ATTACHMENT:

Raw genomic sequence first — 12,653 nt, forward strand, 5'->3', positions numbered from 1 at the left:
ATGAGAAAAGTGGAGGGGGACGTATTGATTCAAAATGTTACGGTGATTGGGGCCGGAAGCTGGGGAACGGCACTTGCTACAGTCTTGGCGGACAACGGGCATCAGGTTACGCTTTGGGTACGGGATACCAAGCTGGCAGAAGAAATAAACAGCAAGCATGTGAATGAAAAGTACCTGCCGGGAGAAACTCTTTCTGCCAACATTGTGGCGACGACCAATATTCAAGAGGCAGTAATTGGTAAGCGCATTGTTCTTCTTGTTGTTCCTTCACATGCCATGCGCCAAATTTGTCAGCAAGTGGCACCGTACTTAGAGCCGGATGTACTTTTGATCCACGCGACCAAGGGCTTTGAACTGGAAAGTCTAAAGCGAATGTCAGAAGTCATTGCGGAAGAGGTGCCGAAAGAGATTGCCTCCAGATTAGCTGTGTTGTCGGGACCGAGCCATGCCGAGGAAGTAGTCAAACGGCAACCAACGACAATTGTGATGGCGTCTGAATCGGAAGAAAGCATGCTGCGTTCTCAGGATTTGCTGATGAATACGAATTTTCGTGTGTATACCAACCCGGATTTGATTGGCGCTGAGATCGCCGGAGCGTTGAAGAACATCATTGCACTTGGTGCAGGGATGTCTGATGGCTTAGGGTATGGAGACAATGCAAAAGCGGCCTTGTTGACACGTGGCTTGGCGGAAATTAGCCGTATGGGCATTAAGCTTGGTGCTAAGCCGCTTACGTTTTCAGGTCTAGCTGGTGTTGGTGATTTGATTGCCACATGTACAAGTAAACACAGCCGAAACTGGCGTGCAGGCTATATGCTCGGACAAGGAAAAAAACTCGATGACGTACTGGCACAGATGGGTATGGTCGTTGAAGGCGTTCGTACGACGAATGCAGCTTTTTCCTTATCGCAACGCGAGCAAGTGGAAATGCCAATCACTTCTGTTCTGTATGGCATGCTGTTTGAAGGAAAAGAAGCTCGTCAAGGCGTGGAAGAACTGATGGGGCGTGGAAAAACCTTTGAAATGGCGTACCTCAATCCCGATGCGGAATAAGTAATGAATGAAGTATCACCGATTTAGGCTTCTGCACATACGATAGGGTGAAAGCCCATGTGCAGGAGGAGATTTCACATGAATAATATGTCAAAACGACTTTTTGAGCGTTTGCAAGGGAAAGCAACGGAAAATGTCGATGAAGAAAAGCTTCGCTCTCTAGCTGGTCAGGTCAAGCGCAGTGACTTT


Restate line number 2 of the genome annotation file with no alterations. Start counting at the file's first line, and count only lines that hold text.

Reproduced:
ATGAGAAAAGTGGAGGGGGACGTATTGATTCAAAATGTTACGGTGATTGGGGCCGGAAGCTGGGGAACGGCACTTGCTACAGTCTTGGCGGACAACGGGCATCAGGTTACGCTTTGGGTACGGGATACCAAGCTGGCAGAAGAAATAAACAGCAAGCATGTGAATGAAAAGTACCTGCCGGGAGAAACTCTTTCTGCCAACATTGTGGCGACGACCAATATTCAAGAGGCAGTAATTGGTAAGCGCATTGTTCTTCTTGTTGTTCCTTCACATGCCATGCGCCAAATTTGTCAGCAAGTGGCACCGTACTTAGAGCCGGATGTACTTTTGATCCACGCGACCAAGGGCTTTGAACTGGAAAGTCTAAAGCGAATGTCAGAAGTCATTGCGGAAGAGGTGCCGAAAGAGATTGCCTCCAGATTAGCTGTGTTGTCGGGACCGAGCCATGCCGAGGAAGTAGTCAAACGGCAACCAACGACAATTGTGATGGCGTCTGAATCGGAAGAAAGCATGCTGCGTTCTCAGGATTTGCTGATGAATACGAATTTTCGTGTGTATACCAACCCGGATTTGATTGGCGCTGAGATCGCCGGAGCGTTGAAGAACATCATTGCACTTGGTGCAGGGATGTCTGATGGCTTAGGGTATGGAGACAATGCAAAAGCGGCCTTGTTGACACGTGGCTTGGCGGAAATTAGCCGTATGGGCATTAAGCTTGGTGCTAAGCCGCTTACGTTTTCAGGTCTAGCTGGTGTTGGTGATTTGATTGCCACATGTACAAGTAAACACAGCCGAAACTGGCGTGCAGGCTATATGCTCGGACAAGGAAAAAAACTCGATGACGTACTGGCACAGATGGGTATGGTCGTTGAAGGCGTTCGTACGACGAATGCAGCTTTTTCCTTATCGCAACGCGAGCAAGTGGAAATGCCAATCACTTCTGTTCTGTATGGCATGCTGTTTGAAGGAAAAGAAGCTCGTCAAGGCGTGGAAGAACTGATGGGGCGTGGAAAAACCTTTGAAATGGCGTACCTCAATCCCGATGCGGAATAAGTAATGAATGAAGTATCACCGATTTAGGCTTCTGCACATACGATAGGGTGAAAGCCCATGTGCAGGAGGAGATTTCACATGAATAATATGTCAAAACGACTTTTTGAGCGTTTGCAAGGGAAAGCAACGGAAAATGTCGATGAAGAAAAGCTTCGCTCTCTAGCTGGTCAGGTCAAGCGCAGTGACTTT